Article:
Saudi ex-spymaster files new assassination complaint against MbS
Al-Jabri's allegations were filed in a complaint to a federal court in Washington DC on Thursday. Saudi officials reportedly tried to get his daughter Hissah al-Muzaini to visit the Saudi consulate in Istanbul to renew her passport and then return to Saudi Arabia.
Washington Post columnist Jamal Khashoggi was murdered in October 2018 at the Saudi consulate in Istanbul, after being lured there to obtain documents he needed to marry.
"If the allegations in this Complaint seem fantastical, that is only because it is difficult to fathom the depths of depravity of Defendant bin Salman and the men he empowered to carry out his will," read al-Jabri's complaint.
Last August, Al Jabri filed a lawsuit against bin Salman for sending team of mercenaries named the "Tiger Squad" to target him in Canada. The plot was foiled after the Saudi agents failed to get past Canadian border control, according to the court documents.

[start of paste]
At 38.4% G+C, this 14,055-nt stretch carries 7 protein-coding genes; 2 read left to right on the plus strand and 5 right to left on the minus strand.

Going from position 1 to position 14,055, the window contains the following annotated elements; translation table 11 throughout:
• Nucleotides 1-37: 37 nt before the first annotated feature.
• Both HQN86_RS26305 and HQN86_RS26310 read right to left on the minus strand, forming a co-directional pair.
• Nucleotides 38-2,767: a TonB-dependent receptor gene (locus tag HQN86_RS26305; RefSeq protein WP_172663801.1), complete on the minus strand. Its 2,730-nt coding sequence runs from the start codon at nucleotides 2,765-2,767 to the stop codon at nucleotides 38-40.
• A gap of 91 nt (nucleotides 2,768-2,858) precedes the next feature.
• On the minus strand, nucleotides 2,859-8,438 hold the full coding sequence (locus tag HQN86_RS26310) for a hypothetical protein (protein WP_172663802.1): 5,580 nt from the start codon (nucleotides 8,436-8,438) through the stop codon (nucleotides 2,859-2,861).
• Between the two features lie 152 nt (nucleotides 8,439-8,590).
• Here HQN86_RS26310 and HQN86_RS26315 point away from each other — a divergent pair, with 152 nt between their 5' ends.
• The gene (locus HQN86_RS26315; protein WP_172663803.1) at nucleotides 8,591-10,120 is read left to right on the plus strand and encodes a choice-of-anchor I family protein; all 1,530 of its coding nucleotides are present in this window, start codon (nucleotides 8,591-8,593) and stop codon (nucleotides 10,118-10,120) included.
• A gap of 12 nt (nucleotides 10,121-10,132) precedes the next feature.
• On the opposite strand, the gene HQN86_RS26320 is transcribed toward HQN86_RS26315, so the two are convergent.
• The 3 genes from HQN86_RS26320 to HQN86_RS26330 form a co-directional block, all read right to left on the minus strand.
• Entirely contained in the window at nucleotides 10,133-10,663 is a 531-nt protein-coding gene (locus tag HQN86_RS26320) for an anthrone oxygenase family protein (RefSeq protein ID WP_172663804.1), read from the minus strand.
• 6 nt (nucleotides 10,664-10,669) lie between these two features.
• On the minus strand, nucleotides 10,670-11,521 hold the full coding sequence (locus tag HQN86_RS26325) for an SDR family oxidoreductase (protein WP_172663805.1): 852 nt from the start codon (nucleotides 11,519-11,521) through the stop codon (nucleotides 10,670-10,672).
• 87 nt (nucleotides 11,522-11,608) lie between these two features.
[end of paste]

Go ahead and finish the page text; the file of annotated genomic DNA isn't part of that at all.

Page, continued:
In the same month, al-Jabri tweeted that Saudi authorities had arrested his brother-in-law Salem al-Muzaini.
"The arrest is an obvious attempt to intimidate and blackmail my father," his son Khaled al-Jabri said.
Al Jabri has been exiled in Canada since 2017, after ousted Crown Prince Mohammad bin Nayef took his post. Al Jabri was considered bin Nayef’s key advisor, overseeing much of the Saudi kingdom’s intelligence operations.
Read also: US State Department 'considering MbS immunity request' in Al-Jabri lawsuit
The Wall Street Journal reported in January that Tahakom Investments, a subsidiary of the Saudi sovereign wealth fund, had filed a lawsuit in a Canadian court against al-Jabri.
The Saudi firm accused al-Jabri of embezzling at least $3.5 billion worth of funds from Saudi Arabia.
Jabri denied the charges, while a campaign for his family said he "welcomes the opportunity to face off against MBS in neutral judicial forums".
Joe Biden promised during his presidential campaign to hold bin Salman accountable for the killing of Khashoggi.
The recently sworn-in Director of National Intelligence Avril Haines told lawmakers last month that she would release a report naming the Saudi officials' involved in Khashoggi's killing.
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